I have been doing some looking around for on road bike lanes and trying to figure out what the standard is for some situations. Since where I live there are varying types of signage and/or pavement markings and wanted to figure out what the appropriate label for each scenario. Wanted to get things right before additions to the cycle network in my hometown are done soon.
Some of the scenarios are very easy to solve since one road has a dedicated cycle lane on each side so its clearly cycleway=lane
One road has a sharrow pattern along the shoulder and “share the road” signs along the stretch of road. This would indicate to me cycleway=shared
Two scenarios I see present are not something i’ve been able to find clear determination. They are roads that have only the “share the road” signs with no road markings and roads with a green “bike route” sign along them. The question I have is would they also be cycleway=shared or is some other designation appropriate?
Also with these different routes, they are designed as part of a community bike system plan, so would all of these types of routes also have the “lcn” designation?
Its the United States. The town i’m referring to is Washington, MO where I live and have been doing a lot of editing. I wanted to figure this out since there is some additions to the route network soon. There is a mix of different cycling type routes in the town so i wanted to note the extent of it now. you can see a bit of what I have done so far there now and not sure what is the right designations due to signage and marking differences.
For lcn. There is one route that is a designated named route as part of the existing network (combined separate cycleway and street routings). I figure the idea is use relation tagging for that? And other streets that are part of a network but not a particular route would use lcn instead?
For cases like this i mapped streets with the following tags:
lanes=1 (the same lane shared by car and bycicles)
maxspeed=30 (the speed is clearly tagged in horizontal and vertical signs)
oneway:bicycle=yes (in this case bycicle and motorcar traffic flow in the same direction)
muralito: I would say that your case fell under cycling friendly streets, in the article you quoted, not cycleways.
If you do use cycleway=shared_lane in this case, how do you distinguish this from advisory cycle lanes? In the UK you can have three situations where there is no physical barrier between where cycling and motor vehicles are allowed:
Mandatory cycle lane, delimited from the motor vehicle part by a solid white line; motor vehicles must not use or park in these;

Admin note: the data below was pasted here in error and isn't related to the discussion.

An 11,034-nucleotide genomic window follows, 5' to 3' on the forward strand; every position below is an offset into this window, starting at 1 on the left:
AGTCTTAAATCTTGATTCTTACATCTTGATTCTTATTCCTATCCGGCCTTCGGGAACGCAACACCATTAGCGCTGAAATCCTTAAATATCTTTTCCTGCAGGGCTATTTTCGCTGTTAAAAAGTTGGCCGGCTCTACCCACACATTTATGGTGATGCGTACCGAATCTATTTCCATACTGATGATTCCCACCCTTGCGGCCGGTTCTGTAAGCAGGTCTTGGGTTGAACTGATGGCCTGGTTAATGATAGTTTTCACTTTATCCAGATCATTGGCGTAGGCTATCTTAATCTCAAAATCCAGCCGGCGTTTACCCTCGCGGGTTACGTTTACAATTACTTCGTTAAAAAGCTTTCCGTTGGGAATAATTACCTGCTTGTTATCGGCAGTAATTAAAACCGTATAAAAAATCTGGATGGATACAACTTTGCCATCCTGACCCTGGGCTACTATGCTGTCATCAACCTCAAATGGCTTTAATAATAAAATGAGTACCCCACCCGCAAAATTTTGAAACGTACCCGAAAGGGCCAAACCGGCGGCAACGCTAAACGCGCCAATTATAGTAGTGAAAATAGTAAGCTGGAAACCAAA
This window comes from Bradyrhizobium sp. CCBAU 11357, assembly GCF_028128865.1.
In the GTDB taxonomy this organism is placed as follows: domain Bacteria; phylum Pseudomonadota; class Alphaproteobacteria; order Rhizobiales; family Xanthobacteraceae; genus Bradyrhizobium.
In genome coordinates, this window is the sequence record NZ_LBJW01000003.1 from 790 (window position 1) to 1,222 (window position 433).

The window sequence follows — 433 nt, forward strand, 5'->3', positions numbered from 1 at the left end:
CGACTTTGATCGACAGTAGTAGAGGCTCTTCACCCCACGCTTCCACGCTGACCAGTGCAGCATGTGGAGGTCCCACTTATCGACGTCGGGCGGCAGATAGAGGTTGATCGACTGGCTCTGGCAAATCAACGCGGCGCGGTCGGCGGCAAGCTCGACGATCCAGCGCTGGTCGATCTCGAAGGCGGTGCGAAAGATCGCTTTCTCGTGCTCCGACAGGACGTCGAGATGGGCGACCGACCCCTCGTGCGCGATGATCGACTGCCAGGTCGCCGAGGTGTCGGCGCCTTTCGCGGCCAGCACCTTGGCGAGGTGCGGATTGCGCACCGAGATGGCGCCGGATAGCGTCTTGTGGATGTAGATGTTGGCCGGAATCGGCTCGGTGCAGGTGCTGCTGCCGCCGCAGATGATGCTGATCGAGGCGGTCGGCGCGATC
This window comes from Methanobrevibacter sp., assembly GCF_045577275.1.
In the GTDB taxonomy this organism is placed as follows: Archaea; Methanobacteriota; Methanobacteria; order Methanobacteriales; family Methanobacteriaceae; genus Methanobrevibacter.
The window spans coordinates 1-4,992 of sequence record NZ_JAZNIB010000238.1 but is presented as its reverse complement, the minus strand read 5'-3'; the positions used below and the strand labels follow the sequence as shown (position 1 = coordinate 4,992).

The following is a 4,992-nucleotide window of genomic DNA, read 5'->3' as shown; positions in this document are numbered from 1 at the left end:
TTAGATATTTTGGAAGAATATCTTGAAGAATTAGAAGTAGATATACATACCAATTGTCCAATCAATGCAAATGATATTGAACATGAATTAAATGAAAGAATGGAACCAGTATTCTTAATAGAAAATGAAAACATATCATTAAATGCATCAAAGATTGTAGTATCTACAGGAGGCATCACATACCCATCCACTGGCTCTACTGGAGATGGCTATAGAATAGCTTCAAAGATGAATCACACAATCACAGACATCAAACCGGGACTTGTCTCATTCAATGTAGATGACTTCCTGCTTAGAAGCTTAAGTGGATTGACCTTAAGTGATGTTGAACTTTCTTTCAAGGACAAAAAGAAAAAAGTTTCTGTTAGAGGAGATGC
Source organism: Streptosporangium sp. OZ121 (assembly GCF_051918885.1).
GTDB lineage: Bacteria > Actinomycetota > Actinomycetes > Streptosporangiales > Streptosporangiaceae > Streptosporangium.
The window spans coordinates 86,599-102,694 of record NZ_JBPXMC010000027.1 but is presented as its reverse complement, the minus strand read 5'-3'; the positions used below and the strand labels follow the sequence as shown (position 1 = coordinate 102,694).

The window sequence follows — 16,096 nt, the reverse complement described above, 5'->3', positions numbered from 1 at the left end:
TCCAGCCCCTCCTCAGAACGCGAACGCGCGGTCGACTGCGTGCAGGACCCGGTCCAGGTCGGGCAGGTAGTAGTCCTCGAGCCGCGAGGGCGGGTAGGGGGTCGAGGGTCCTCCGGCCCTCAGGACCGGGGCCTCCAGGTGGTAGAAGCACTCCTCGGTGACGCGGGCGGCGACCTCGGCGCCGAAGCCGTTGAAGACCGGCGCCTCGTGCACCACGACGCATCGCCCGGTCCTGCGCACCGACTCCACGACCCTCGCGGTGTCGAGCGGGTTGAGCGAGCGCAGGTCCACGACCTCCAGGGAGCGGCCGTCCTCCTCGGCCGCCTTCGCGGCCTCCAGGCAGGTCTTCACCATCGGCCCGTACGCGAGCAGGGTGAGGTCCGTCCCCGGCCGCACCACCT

Advisory cycle lane, delimited by a broken white line; unfortunately vehicles usually do park in these, unless there is also a double yellow, no parking, marking by the kerb;
Designated cycle rjoads; normal roads with bicycle symbols painted on the carriageway.
I would say only the first two were cycleways, the second being shared The third is just a cycling friendly road, in terms of the wiki article.
(Roads in the UK designated for cycle use are often too narrow to have actual cycle lanes. One part of the London cycle network, near me, is in reality a single track road with passing places, because it has cars, vans, and the occasional small lorry, parked on both sides, leaving only the centre free for traffic, except by gaps in the parked cars…)
Seems the issue and this pops up in other areas, is that there are different markings and terminology used to describe infrastructure. The way it looks on the ground here in the example I have been having most issue with, the ones with green “bike route” signs but no markings on street. (is part of a designated bikeway by the city) is to call it shared lane since what occurs is the sharing of traffic lanes with the cars on the road with traffic volumes and road widths being such that there is no conflicts that could arise. From what I can tell there is no lane markings on the road due to combination of the roads have no lane markings overall being residential streets and that the route predates the use of sharrows. (though talking to a Parks & Rec person they are doing an audit of route signage to see what needs to be replaced due to age or missing signs, so maybe those will be added)
Looking more carefully at the shared_lane description, it seems to me that almost every road in the UK, that is not a motorway and does not have an explicit cycle lane, would need to be tagged as shared_lane. That doesn’t make sense. (Even with mandatory cycle lanes, it is only mandatory that motor vehicles keep out, not that cycles keep in, so even then, the motor vehicle part is shared with cyclists,.) I thought there was a general rule that one didn’t clutter the map by explicitly mapping the default case.
Where you do get a shared_lane situation in the UK is that most bus lanes are also shared with cycles and taxis.
Simple cycle icons on the road just mean that the road has been designated as a preferred road for medium to long distance cyclists, and are usually part of an official cycling route, although, unfortunately, many of these have so much traffic that cyclists seem to prefer to use the sidewalk, illegally.
That was the way i was thinking if you take the term shared lane literally. Since technically all roads with no explicit cycle lane would be shared with the exception of roads that explicitly prohibit bikes. I’ve applied the designation to roads that have either a bike route signage on it, share the road signs, or markings on the road as a way of clarifying designated and preferred routes. Though this brings up the point if a better term than shared lane should be used for these cases. but for rendering purposes you would want some difference from a normal road so people know what are the roads with some level of signage/markings since they are often at least somewhat more accomodating to cyclists than average road.